Intl. Silk Road calligraphy exhibition opens in Tehran 

January 23, 2021 - 18:26

TEHRAN – An exhibition of calligraphy works selected from the First Raqs-e Qalam International Exhibition of the Silk Road Calligraphy opened at the Iranian Academy of Arts in Tehran on Friday with a limited number of visitors.

Calligraphy works by 203 artists from 30 countries have been showcased at the First Raqs-e Qalam International Exhibition and Conference of the Silk Road Calligraphy in a virtual exhibition, which officially opened on January 20 in the northeastern Iranian city of Mashhad.

The Iranian National Commission for UNESCO is the main organizer of the exhibition.

Speaking at the ceremony, veteran calligrapher Gholamhossein Amirkhani called calligraphy a precious heritage whose lofty status must always be preserved.

He emphasized that the Silk Road can help managers present thoughts to the world.

He said it is better to establish a union with a selection of cultural figures who are distant from politics to help convey thoughts to the world.

Calligrapher Mohammad Heidari next said that the secretariat received over 1000 submissions from 30 countries out of which 650 works will be gradually uploaded in the virtual exhibit, adding that Pakistan is attending the exhibit with the highest number of works.

“An exhibition will also be held in the Iran Mall, a large shopping mall in Tehran, which will be unveiled during the closing ceremony on January 28,” he added. 

Iranian Academy of Arts acting director Alireza Esmaeili said that prominent calligraphers have helped elevate the art of calligraphy and miniature, calling the Silk Road the road of life and the manifestation of art, culture and economy.

The ceremony continued with unveiling a postage stamp to celebrate the first Raqs-e Qalam exhibition and the participants visited the calligraphy works on view. 

The director of the commission, Hojjatollah Ayyubi, in a press release published ahead of the exhibit, had said, “Many luminaries believe that calligraphy is the attestation of our many other arts. The commission believes in dialogue between cultures and we are happy to be hosting such a great event.”

“Every night a selection of over 100 works from different countries is being uploaded, while we are keeping in touch live with several of the calligraphers. The works have been selected by the Iran Calligraphers Association as the coordinator of the event. Since Mashhad is the main host of the event, one night has also been dedicated to the calligraphers of Mashhad,” he added.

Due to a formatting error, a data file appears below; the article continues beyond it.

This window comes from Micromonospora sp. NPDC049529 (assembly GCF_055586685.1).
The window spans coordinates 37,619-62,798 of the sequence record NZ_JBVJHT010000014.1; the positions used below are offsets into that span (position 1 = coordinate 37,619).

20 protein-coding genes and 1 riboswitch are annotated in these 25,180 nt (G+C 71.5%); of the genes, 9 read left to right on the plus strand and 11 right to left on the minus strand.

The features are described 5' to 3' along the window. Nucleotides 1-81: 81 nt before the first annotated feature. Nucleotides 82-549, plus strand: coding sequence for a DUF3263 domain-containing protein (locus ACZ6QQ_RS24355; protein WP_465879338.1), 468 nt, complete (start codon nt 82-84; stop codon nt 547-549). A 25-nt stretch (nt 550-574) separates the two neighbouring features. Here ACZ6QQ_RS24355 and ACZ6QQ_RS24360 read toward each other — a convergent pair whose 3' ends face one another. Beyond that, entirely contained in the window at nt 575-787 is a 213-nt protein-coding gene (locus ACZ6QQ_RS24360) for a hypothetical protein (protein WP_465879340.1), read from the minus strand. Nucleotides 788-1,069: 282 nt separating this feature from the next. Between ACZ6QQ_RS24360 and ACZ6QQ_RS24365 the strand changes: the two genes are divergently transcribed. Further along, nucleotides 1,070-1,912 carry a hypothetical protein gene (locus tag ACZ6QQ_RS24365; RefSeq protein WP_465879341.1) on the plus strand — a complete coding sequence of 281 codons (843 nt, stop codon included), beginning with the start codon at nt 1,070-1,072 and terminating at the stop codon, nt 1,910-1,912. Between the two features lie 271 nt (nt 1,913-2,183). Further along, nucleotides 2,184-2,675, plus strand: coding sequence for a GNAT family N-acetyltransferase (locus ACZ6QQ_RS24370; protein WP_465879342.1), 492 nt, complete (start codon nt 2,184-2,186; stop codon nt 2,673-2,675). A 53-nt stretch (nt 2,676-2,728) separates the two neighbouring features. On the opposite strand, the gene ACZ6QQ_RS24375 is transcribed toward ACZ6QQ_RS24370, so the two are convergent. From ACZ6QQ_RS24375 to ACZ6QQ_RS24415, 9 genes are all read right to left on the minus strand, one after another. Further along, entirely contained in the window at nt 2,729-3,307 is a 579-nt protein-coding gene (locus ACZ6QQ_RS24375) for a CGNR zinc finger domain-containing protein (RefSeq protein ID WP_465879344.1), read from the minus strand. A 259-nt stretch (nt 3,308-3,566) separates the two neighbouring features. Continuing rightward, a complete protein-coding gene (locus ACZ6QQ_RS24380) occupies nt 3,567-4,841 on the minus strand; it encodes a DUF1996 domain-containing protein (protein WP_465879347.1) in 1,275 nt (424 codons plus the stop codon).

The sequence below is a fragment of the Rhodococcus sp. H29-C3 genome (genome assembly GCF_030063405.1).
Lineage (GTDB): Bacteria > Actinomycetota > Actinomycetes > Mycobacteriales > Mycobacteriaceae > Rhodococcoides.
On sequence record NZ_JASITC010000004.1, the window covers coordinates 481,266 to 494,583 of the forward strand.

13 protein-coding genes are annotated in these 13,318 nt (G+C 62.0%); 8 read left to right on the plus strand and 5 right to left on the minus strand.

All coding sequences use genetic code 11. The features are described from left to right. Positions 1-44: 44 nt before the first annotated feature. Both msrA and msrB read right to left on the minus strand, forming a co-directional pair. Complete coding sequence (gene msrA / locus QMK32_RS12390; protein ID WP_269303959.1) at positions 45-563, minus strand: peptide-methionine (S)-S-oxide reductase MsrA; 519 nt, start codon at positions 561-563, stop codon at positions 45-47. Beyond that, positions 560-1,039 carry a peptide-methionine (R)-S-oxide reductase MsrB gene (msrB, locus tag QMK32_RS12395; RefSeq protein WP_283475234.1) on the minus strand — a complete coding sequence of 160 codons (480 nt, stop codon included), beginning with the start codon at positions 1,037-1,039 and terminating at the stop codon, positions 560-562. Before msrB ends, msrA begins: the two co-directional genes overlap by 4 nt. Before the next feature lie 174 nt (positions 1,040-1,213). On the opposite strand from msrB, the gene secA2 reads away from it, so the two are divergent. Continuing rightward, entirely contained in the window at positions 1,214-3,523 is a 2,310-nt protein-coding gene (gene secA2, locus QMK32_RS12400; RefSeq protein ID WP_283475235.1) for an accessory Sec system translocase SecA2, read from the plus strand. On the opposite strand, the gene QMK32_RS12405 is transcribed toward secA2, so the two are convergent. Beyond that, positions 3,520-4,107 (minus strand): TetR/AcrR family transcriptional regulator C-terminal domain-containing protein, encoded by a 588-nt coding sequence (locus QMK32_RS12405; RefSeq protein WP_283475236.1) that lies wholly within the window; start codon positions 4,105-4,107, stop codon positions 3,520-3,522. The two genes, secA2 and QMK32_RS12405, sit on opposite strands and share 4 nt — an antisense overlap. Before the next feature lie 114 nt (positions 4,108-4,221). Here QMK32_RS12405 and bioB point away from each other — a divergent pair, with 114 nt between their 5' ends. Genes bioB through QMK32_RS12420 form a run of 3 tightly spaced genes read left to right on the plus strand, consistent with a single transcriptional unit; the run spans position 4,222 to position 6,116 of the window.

He further noted that a selection of 204 works also will be published and exhibited later in a museum in Mashhad. 

The walls across the city of Mashhad, as well as several historical monuments in Tehran and several other cities are displaying a selection of works through video mapping, a system using light and movement as media and buildings or other surfaces as a canvas for some huge, attention-grabbing statements.

The ancient Silk Road has existed for thousands of years, passing through many different empires, kingdoms, dynasties and societies throughout history. At certain times in its long history, traders could travel freely along these routes, whereas at others, travel was difficult or dangerous.

According to UNESCO, the Silk Road enriched the countries it passed through, transporting cultures, religions, languages and, of course, material goods to societies across Europe, Asia and Africa, and uniting them all with a common thread of cultural heritage and plural identities.

There are over 40 countries today along the historic land and maritime Silk Roads, all still bearing witness to the impact of these routes in their cultures, traditions and customs.

These vast networks carried more than just merchandise and precious commodities, however. The constant movement and mixing of populations also brought about the transmission of knowledge, ideas, cultures and beliefs, which had a profound impact on the history and civilizations of the Eurasian peoples. 

Travelers along the Silk Roads were attracted not only by trade but also by the intellectual and cultural exchange that was taking place in cities along the Silk Roads, many of which developed into hubs of culture and learning. Science, arts and literature, as well as crafts and technologies, were thus shared and disseminated into societies along the lengths of these routes, and in this way, languages, religions and cultures developed and influenced each other.

Photo: Veteran calligrapher Gholamhossein Amirkhani (L) and Iranian National Commission for UNESCO director Hojjatollah Ayyubi cut a ribbon to inaugurate the First Raqs-e Qalam International Exhibition of the Silk Road Calligraphy at the Iranian Academy of Arts in Tehran on January 22, 2021. (Mizan/Fatemeh Amuzad) 

RM/MMS/YAW

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